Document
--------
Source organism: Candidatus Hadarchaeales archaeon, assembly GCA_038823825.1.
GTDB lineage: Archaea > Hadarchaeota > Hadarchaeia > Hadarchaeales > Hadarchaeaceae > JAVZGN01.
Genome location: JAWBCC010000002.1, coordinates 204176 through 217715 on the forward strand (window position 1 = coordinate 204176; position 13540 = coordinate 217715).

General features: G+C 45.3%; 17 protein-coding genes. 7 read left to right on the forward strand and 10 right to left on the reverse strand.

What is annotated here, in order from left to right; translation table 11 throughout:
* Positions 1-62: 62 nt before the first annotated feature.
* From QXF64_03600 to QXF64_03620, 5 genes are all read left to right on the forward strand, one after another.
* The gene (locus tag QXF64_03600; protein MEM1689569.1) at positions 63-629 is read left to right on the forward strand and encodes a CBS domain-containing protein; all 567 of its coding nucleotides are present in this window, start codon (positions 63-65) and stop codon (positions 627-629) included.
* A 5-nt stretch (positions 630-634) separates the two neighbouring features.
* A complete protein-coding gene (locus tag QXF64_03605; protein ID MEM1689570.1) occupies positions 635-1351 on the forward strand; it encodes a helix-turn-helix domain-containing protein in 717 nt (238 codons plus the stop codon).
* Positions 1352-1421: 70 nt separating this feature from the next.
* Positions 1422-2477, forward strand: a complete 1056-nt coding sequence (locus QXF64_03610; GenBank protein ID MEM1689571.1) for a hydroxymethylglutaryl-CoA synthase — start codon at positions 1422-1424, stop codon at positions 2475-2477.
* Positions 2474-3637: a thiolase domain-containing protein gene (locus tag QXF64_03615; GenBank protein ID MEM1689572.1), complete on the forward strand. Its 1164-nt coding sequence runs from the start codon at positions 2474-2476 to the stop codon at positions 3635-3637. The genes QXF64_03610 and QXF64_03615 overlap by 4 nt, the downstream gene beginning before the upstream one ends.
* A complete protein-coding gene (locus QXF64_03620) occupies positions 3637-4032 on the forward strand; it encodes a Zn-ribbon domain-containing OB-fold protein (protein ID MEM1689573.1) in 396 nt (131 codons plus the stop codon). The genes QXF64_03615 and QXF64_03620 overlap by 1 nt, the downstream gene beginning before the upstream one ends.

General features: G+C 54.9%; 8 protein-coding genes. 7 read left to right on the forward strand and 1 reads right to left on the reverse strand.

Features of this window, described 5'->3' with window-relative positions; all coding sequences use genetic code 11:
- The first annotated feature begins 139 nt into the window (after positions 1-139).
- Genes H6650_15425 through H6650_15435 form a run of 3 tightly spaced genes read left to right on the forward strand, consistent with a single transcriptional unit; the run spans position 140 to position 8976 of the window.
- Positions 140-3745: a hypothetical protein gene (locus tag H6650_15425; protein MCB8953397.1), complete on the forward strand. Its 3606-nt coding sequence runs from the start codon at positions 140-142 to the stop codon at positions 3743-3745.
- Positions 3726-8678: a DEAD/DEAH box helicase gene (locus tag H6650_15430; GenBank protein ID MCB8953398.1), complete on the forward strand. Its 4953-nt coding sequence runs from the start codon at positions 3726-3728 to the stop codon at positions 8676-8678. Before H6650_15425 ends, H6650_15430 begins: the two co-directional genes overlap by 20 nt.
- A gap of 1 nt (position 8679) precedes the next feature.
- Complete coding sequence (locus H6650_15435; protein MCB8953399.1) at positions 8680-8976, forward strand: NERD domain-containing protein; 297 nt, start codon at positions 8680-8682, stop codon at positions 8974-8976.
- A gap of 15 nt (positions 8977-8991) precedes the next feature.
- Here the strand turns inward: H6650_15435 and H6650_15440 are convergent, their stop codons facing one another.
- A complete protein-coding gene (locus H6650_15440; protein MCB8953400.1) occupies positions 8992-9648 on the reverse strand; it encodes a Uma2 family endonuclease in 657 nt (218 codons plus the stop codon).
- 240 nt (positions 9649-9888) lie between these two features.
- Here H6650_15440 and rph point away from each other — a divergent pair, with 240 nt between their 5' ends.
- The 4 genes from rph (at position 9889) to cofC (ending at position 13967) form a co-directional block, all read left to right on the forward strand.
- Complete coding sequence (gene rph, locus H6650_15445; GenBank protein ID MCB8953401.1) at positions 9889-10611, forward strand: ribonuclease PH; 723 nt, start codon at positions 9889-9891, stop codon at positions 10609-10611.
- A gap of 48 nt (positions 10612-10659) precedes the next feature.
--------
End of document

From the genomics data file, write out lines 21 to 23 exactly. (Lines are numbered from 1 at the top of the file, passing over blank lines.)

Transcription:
- A gap of 1 nt (position 8679) precedes the next feature.
- Complete coding sequence (locus H6650_15435; protein MCB8953399.1) at positions 8680-8976, forward strand: NERD domain-containing protein; 297 nt, start codon at positions 8680-8682, stop codon at positions 8974-8976.
- A gap of 15 nt (positions 8977-8991) precedes the next feature.